The OHA notes that the government sponsored accountability agreements will establish a limited list of protected hospital services:
  • Cataract surgeries
  • Those services performed under agreement with Cancer Care Ontario
  • Selected cardiac services
  • Mental health program
  • Dialysis services
  • Organ and Tissue Donation and Organ Transplantation
  • Hip & Knee total joint replacements
  • Provincial Regional Genetics Program
  • Cleft Lip & Palate Craniofacial Dental Services
  • Acquired Brain Injury Services
  • Trauma
  • Sexual Assault and Domestic Violence Treatment Centres
  • Magnetic Resonance Imaging
  • Cochlear Implants
  • Regional Geriatrics Program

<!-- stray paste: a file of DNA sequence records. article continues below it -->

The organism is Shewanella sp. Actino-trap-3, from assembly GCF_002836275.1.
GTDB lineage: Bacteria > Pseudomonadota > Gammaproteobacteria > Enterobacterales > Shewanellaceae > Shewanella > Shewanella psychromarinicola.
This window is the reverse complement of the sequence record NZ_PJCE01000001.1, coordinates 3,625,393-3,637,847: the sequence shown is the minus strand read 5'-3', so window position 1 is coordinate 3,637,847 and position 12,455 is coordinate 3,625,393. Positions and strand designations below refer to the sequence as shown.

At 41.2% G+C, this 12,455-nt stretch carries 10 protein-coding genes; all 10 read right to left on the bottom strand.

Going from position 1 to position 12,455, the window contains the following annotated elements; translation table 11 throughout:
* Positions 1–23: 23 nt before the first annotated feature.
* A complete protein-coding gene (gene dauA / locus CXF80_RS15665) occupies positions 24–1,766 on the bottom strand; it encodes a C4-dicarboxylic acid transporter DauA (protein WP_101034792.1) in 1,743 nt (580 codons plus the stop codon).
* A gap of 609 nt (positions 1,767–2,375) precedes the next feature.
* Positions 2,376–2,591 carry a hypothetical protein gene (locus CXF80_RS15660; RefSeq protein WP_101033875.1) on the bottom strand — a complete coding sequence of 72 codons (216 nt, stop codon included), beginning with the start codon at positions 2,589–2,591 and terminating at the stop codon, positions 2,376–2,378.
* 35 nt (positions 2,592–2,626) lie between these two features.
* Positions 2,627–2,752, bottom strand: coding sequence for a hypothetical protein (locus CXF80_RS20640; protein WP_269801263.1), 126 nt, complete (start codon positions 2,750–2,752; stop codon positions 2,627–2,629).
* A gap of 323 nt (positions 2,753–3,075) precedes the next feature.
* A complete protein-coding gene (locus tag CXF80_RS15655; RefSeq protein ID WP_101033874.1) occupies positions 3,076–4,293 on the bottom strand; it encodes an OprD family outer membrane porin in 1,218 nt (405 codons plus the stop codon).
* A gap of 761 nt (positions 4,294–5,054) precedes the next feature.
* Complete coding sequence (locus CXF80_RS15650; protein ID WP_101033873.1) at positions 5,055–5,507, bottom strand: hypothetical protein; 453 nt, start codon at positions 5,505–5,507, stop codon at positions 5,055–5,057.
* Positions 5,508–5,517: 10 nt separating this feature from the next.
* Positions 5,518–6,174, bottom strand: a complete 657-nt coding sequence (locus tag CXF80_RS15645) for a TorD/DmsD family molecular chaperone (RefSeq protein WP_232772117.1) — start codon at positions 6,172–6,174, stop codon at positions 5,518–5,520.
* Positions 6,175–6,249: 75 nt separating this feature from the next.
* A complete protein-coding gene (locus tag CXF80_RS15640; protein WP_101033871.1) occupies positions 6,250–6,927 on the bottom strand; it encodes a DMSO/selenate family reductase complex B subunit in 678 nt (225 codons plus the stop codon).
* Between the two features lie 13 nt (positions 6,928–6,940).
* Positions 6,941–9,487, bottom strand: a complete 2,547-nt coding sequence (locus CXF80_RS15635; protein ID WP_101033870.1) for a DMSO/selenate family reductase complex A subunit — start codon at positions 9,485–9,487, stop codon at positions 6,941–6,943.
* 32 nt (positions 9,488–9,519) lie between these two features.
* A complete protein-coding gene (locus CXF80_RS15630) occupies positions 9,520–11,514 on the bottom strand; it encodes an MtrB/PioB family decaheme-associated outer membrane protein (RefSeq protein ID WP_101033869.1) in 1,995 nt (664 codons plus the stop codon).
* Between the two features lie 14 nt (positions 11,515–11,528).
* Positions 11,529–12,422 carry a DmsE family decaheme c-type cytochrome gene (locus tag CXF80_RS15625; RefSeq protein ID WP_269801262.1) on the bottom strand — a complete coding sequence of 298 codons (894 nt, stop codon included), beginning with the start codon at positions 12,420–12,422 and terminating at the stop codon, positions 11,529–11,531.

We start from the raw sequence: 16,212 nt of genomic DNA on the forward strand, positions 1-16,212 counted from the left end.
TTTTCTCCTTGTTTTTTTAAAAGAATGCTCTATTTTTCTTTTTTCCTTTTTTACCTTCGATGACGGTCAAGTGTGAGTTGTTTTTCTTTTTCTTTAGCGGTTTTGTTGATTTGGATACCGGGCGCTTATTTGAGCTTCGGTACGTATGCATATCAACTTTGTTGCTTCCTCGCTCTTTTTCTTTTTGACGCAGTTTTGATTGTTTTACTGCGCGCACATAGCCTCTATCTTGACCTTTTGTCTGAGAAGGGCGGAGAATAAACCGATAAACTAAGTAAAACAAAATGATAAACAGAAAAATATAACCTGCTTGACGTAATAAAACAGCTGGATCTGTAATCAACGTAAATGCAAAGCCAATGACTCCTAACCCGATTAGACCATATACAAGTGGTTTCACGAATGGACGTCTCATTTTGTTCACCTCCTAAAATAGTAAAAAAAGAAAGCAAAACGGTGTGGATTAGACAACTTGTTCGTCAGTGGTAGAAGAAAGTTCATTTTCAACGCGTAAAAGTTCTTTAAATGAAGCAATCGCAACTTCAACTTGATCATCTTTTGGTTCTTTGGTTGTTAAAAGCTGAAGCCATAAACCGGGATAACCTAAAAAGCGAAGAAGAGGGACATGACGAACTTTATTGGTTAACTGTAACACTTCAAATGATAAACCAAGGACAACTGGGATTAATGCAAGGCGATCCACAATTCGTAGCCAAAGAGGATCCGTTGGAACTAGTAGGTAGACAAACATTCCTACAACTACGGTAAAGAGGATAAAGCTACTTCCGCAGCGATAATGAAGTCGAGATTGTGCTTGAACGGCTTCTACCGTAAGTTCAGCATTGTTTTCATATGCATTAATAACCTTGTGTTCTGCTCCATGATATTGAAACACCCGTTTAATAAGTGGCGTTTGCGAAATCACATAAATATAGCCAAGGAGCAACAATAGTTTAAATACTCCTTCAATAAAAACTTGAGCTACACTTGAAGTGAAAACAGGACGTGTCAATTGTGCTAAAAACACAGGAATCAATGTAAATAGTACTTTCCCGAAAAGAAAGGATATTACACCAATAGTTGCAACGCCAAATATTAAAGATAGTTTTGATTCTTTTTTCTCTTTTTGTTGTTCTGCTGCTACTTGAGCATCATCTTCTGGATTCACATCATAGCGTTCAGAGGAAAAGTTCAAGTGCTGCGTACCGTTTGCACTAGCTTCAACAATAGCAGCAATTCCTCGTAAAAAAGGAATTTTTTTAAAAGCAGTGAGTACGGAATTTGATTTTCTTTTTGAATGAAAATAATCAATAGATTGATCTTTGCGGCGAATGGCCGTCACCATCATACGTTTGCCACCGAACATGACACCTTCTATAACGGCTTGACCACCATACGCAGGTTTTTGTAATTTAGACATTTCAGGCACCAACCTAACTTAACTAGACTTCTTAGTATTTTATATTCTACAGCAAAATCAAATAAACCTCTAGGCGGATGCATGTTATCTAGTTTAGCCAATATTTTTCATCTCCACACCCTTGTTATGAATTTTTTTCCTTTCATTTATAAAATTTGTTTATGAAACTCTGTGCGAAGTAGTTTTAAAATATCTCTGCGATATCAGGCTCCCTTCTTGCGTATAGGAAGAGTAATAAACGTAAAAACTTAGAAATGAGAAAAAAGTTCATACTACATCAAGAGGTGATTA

Given the requirement to achieve balanced hospital budgets and the deficits faced by the hospitals, the OHA concludes that other hospital services are in jeopardy of de-listing, citing the following items as a “partial list”:

  • Arthritis clinics
  • Chemotherapy clinics
  • Children’s beds - acute & rehabilitation
  • Complex care beds
  • Day surgery
  • Diabetes clinics
  • Ears, nose and throat clinics
  • Emergency room services
  • General surgery beds
  • General surgery clinics
  • Gynecology services
  • Neo natal intensive care
  • Obstetrical beds
  • Pain clinics
  • Palliative care beds
  • Physiotherapy services
  • Radiology services
  • Rehabilitation beds
  • Changes in the Way the Provinces Accounts for Hospital Spending
  • Surgical beds
  • Ultra sound services
  • Urgent and emergent clinics”

The OHA states: “Unless additional funding is provided, hospital services will be short by up to:

  • 16,000 hospital staff by 2006/07, and
  • 42,800 less in-patient surgeries will then be performed by 2006/07.”